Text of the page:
ATLANTA, April 22, 2021 /PRNewswire/ — Conservationists are celebrating news that the Democratic Republic of the Congo officially recognized three new community-managed forest concessions, collectively called the Nkuba Conservation Area (NCA), giving local communities ownership and management rights over their own forests. The Dian Fossey Gorilla Fund assisted with the formal recognition process and has entered into a 25-year agreement to help develop and implement sustainable plans for the forest home of the critically endangered Grauer’s gorilla.
“The people of Nkuba show us it is possible to protect biodiverse wild spaces and the animals that live in them while at the same time building strong, supportive human communities,” says Dr. Tara Stoinski, chief scientist of the Fossey Fund. “In some areas, this community-based model may become a more practical, cost-effective way to preserve wild spaces than traditional national parks.”
The Fossey Fund began working in DRC in 2001 to expand protections for Grauer’s gorillas. Because most live outside of national parks, they lack formal protection, and their population declined by an estimated 80% over the past 25 years, primarily as a result of poaching. The 1,300 sq km NCA is home to an estimated 200 Grauer’s gorillas.
The NCA is in located within the Congo Basin. Covering 1.2 million square miles and spanning six countries, the Congo Basin contains the world’s second-largest tropical rainforest, home to numerous endangered plant and animal species. By sequestering carbon, it serves as one of our best natural defenses against climate change. Deforestation rates in the Congo Basin have accelerated over the last two decades; if trends continue, scientists predict there could be no primary rainforest left in the DRC by the end of the century.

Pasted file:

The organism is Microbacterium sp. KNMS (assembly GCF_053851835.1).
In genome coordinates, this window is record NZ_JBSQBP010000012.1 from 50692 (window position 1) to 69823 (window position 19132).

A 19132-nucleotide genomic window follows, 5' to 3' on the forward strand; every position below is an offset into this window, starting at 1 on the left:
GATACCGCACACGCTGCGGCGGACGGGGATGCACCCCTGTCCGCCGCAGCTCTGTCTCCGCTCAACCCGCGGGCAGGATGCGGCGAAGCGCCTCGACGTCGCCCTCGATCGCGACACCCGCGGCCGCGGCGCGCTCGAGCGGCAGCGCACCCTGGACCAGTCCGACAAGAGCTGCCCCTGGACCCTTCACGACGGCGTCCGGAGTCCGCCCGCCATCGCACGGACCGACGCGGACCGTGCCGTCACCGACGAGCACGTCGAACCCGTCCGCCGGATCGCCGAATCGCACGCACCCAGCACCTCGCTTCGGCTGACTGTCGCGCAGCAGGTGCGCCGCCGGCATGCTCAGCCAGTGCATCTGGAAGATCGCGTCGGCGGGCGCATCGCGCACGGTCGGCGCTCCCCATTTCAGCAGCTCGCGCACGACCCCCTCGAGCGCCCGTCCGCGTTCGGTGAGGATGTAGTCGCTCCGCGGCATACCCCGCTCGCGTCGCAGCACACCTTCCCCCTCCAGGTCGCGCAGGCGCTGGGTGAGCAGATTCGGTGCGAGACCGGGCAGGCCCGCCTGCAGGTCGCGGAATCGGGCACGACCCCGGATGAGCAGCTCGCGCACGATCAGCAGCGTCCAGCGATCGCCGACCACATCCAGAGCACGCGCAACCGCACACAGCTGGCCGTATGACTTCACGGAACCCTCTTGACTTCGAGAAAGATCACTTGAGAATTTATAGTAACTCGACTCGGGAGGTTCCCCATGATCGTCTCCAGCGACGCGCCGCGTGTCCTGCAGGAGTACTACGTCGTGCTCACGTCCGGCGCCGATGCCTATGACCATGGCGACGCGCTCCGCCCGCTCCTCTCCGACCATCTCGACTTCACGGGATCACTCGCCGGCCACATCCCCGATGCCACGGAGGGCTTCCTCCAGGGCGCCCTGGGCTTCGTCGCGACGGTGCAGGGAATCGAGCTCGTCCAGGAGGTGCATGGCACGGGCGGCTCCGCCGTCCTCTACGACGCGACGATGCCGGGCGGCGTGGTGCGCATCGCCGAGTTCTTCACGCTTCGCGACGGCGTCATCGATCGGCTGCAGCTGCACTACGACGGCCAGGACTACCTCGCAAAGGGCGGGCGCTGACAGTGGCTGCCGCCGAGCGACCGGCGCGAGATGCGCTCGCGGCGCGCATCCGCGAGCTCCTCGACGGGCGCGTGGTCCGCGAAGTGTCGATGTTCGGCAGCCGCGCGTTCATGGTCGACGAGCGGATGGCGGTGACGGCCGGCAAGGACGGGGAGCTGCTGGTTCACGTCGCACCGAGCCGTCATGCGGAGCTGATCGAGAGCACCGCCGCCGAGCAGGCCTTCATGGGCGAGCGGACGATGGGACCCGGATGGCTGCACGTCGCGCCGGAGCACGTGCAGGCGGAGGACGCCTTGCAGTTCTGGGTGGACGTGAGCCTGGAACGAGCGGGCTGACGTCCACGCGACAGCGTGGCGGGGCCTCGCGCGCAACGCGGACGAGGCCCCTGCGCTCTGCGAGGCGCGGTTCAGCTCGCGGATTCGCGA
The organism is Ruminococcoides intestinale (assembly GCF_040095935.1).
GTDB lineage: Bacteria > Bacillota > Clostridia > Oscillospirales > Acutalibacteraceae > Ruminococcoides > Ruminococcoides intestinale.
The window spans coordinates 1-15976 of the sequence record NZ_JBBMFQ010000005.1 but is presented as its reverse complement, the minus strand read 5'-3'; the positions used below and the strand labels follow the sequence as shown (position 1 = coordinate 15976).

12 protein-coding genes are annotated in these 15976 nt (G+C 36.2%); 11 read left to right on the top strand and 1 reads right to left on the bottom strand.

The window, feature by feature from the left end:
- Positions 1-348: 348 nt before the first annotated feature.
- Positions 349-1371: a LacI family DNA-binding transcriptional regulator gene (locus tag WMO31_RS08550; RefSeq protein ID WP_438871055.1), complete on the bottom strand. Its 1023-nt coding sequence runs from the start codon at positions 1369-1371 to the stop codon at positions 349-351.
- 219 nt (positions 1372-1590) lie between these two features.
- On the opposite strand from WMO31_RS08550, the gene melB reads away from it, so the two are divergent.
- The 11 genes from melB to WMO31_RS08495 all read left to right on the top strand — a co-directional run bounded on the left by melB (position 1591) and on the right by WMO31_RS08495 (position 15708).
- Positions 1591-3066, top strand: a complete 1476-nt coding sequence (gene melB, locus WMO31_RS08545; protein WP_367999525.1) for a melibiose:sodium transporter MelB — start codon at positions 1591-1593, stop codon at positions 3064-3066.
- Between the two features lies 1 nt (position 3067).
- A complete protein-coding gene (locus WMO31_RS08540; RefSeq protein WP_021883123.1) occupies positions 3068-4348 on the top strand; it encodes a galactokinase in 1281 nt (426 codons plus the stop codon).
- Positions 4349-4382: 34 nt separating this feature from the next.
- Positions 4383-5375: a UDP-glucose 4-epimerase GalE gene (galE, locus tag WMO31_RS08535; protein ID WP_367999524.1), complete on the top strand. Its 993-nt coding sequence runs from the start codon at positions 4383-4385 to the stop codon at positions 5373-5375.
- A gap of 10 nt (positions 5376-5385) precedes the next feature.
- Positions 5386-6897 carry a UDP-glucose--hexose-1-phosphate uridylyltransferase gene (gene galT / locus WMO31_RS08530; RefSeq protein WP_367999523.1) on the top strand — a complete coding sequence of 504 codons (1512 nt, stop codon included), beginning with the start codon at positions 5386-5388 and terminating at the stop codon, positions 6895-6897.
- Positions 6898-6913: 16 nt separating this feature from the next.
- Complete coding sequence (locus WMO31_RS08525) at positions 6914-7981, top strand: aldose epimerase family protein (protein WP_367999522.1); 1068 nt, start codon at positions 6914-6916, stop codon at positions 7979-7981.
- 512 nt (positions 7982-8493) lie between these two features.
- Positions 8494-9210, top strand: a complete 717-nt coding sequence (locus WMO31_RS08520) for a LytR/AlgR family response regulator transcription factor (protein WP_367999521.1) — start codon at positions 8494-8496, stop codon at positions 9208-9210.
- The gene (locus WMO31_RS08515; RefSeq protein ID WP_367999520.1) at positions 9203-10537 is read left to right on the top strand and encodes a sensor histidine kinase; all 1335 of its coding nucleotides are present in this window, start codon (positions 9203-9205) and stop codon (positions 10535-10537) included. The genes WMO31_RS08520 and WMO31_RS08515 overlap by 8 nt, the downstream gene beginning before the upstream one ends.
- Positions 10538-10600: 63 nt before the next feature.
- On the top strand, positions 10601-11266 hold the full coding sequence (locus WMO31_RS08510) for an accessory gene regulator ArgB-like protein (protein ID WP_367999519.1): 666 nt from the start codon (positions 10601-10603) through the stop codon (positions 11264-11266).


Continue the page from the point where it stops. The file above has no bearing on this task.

Recognizing the importance of protecting these forests, the Congolese government formalized the legal framework for creating local community forestry concessions (CFCLs) in 2016, allowing landowners to apply for official recognition of their custodial rights and responsibilities to forests. In other countries where this approach has been adopted, community ownership provides an incentive to manage forests sustainably, slowing the rate of deforestation.
The recognition of the NCA increases the area of community-owned forests in DRC’s Walikale territory by 70%. The project also provides employment—the Fossey Fund has 70 staff local members on the ground in Nkuba who protect gorillas, study biodiversity and support education, livelihood and food security initiatives that improve human lives near the gorilla habitat.
“Today’s announcement is important for the Grauer’s gorillas that the Fossey Fund is working so hard to protect,” says Urbain Ngobogo, Fossey Fund’s DRC country director. “But it’s also a big moment for the Congolese, who have shown that we can lead the world in conservation.”
Images available here.
About the Dian Fossey Gorilla Fund
For more, visit: gorillafund.org. Follow us on Facebook, Twitter and Instagram @savinggorillas. Learn more about conservation efforts in Nkuba in the Ellen DeGeneres-produced film Endangered airing on Discovery+ on Earth Day.
Contact: Donna Gorman
SOURCE Dian Fossey Gorilla Fund